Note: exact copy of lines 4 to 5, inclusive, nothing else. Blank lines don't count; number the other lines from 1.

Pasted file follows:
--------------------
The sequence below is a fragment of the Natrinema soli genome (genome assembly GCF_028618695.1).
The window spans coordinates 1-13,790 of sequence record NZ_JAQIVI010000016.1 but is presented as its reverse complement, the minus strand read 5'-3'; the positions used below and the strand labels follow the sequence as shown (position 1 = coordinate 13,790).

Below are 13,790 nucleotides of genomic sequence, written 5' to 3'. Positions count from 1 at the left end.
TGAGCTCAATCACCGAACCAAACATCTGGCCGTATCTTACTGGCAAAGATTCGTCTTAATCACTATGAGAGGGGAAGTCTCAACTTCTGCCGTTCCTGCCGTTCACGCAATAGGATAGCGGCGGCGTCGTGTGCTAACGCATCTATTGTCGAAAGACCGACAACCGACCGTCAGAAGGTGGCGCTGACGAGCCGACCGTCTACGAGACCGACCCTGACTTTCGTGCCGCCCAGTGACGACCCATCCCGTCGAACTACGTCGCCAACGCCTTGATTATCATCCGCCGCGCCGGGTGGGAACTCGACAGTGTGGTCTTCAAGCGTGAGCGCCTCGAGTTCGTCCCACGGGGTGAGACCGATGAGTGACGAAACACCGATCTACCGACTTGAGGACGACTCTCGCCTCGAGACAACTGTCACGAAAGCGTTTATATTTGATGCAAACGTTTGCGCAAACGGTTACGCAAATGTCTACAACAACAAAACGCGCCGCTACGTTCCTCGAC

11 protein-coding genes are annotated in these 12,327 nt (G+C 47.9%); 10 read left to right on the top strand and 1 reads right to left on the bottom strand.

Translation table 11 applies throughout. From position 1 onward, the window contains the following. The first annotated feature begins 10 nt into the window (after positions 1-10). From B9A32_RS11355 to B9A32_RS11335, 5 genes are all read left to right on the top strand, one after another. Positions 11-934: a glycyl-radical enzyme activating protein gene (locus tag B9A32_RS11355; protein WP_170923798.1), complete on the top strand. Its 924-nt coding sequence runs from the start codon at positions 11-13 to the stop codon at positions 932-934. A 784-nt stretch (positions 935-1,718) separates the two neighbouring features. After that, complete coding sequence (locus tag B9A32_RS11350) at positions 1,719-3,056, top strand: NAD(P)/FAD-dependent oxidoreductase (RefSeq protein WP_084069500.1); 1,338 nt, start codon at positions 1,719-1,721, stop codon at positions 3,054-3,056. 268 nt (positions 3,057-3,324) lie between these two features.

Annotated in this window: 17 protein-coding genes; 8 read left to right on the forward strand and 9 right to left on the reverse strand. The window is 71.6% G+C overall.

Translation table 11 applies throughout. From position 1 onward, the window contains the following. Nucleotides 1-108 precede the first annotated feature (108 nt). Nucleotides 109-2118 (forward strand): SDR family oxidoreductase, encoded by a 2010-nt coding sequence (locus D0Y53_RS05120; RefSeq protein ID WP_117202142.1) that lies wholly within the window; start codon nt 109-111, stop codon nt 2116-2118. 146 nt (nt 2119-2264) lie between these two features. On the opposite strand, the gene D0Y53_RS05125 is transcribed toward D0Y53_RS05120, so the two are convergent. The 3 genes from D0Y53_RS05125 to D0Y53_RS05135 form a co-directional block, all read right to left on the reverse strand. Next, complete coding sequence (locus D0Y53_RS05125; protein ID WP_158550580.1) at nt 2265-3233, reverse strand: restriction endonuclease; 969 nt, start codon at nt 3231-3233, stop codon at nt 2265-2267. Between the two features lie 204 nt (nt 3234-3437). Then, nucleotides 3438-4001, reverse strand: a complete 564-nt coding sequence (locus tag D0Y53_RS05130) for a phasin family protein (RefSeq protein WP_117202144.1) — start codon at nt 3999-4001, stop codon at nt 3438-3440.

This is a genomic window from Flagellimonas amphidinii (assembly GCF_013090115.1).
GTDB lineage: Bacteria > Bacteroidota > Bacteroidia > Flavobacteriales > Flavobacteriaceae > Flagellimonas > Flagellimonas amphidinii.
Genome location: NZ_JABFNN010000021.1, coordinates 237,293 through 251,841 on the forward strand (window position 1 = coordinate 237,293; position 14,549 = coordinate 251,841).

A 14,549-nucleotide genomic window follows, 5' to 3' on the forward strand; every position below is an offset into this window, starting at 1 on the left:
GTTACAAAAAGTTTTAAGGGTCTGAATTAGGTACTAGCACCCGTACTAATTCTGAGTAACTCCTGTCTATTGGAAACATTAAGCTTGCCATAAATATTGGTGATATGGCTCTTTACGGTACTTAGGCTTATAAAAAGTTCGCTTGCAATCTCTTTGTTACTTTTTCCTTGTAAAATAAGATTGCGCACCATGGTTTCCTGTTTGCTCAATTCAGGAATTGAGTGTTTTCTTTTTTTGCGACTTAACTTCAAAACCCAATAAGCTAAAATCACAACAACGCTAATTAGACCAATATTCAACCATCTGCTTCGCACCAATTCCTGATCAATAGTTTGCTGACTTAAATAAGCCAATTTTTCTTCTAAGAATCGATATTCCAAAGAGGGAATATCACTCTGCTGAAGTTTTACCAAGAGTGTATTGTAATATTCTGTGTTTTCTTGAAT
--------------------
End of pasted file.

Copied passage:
TGAGCTCAATCACCGAACCAAACATCTGGCCGTATCTTACTGGCAAAGATTCGTCTTAATCACTATGAGAGGGGAAGTCTCAACTTCTGCCGTTCCTGCCGTTCACGCAATAGGATAGCGGCGGCGTCGTGTGCTAACGCATCTATTGTCGAAAGACCGACAACCGACCGTCAGAAGGTGGCGCTGACGAGCCGACCGTCTACGAGACCGACCCTGACTTTCGTGCCGCCCAGTGACGACCCATCCCGTCGAACTACGTCGCCAACGCCTTGATTATCATCCGCCGCGCCGGGTGGGAACTCGACAGTGTGGTCTTCAAGCGTGAGCGCCTCGAGTTCGTCCCACGGGGTGAGACCGATGAGTGACGAAACACCGATCTACCGACTTGAGGACGACTCTCGCCTCGAGACAACTGTCACGAAAGCGTTTATATTTGATGCAAACGTTTGCGCAAACGGTTACGCAAATGTCTACAACAACAAAACGCGCCGCTACGTTCCTCGAC

11 protein-coding genes are annotated in these 12,327 nt (G+C 47.9%); 10 read left to right on the top strand and 1 reads right to left on the bottom strand.